Going for growth: People, purpose and collaboration

The CBI held its annual conference in November. With the government setting out its levelling up agenda, what are the key conference takeaways for global people and mobility? Ruth Holmes reports.

Panellists on the CBI talent session


Think Global People Winter Issue 2022
This article is taken from the latest issue of Think Global People magazine.
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Seize the moment” was the strapline for this year’s CBI virtual and in-person conference. Using eight locations around the UK as its platform, the business representative body’s national roadshow set about showing how the levelling-up agenda is primed and ready in many of the UK’s regions, and how businesses from all sectors are working to make this aspiration a reality.Panels on topics like attracting and retaining talent for the future of work, breakthrough technologies, leadership and COP26 reflections over the three-day meeting illustrated how some companies are already pulling the four levers the CBI believes necessary to achieving the levelling up agenda: high-value sectors, high-value firms, high-levels skills and higher investment.The business leaders represented also showed how the UK continues to be a heavyweight contender in global enterprise and gave reasons for cheer amid continuing Covid, Brexit and environmental disruption. Emerging from the conference are many examples of good practice and a vision where everyone has a stake in building the future – no matter which sector or organisation they work in.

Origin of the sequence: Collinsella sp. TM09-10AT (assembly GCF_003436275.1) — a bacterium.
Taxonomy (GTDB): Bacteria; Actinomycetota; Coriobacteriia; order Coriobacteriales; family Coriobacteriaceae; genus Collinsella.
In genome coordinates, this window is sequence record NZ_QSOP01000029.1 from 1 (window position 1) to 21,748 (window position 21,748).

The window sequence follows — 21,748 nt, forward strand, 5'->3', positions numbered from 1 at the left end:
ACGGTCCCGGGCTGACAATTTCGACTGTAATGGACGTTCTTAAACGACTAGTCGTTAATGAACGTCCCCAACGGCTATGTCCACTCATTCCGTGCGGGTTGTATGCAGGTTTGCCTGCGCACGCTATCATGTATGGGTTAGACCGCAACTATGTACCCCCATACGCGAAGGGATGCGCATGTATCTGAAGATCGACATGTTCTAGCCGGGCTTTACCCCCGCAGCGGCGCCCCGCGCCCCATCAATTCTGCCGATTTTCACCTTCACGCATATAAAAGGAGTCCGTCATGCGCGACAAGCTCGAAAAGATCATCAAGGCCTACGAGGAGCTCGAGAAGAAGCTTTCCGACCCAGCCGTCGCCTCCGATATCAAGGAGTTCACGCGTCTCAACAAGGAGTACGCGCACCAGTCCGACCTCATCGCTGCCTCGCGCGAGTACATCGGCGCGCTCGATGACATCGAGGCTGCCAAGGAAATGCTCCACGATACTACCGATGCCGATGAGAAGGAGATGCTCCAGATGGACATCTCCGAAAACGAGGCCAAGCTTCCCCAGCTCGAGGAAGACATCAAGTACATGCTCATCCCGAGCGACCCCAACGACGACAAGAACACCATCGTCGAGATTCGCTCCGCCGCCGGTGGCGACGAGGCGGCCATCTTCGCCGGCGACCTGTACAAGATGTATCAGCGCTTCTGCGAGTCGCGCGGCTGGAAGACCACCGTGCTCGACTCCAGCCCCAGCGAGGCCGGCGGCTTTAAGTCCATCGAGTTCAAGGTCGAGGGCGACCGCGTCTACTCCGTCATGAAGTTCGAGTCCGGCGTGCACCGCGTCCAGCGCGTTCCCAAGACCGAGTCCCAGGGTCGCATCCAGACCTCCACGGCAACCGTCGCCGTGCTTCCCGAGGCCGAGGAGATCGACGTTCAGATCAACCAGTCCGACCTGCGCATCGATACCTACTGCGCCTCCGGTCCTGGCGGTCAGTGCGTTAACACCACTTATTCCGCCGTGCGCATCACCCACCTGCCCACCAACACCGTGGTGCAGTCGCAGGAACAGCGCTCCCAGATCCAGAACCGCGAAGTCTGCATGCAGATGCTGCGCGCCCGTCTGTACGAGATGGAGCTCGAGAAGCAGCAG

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Regional growth clusters

The CBI conference’s distinctly regional flavour offered signposts for everyone involved in the global people agenda – HR global mobility expertise, corporates, start-ups and SMEs, as well as the relocation supply chain – around how they can get involved in re-gearing business practices for growth post-pandemic. While panellists and delegates differed in opinion on whether they are surviving or thriving after the past two years, most agreed that UK business has shown resilience and proved that things can change at pace when necessary.The CBI’s upbeat gathering launched with the representative body announcing its new Centre for Thriving Regions. Its aim is to co-ordinate private sector involvement and fast-track growth in the UK’s “branch-line economy”. The Centre will build on the economic clusters model, create a levelling-up playbook and be led by a new Director, supported by businesses, academic institutions and the CBI’s regional network.“I have spoken to companies far and wide who want us to do this work, who want to ensure that we throw the full weight of private sector involvement, ingenuity, and investment behind a shared mission to level-up the country,” said CBI Director General, Tony Danker, in his opening address.Highlighting the appetite for investors to look beyond London for future returns was delegate Simon Robeson, Managing Partner of North East Capital. Responding from the audience during the “On the march to a thriving UK” panel held on Day One at the Port of Tyne, Newcastle, Mr Robeson said that Q1 2022 will see the company “become the first, private-led fund to provide scale-up funding to support tech companies in the north-east.” Raising £200mn from the City of London, it will be “a finance bridge from one of the biggest capital markets in the world to the north-east.”The type of companies he is backing are like those attracted to the Port of Tyne’s 2050 Maritime Innovation Hub. This space for collaboration is developing solutions to the technological challenges that the maritime sector and wider logistics industry face nationally and globally. Panellist Matt Beaton, Port of Tyne CEO, said that such investment will be the missing link. “We collaborate with thousands of people, hundreds of businesses. One thing that has struck me is that there are so many ideas out there that can make a huge difference to business, but actually linking those ideas up to capital is the next stage for us.”  

International talent attraction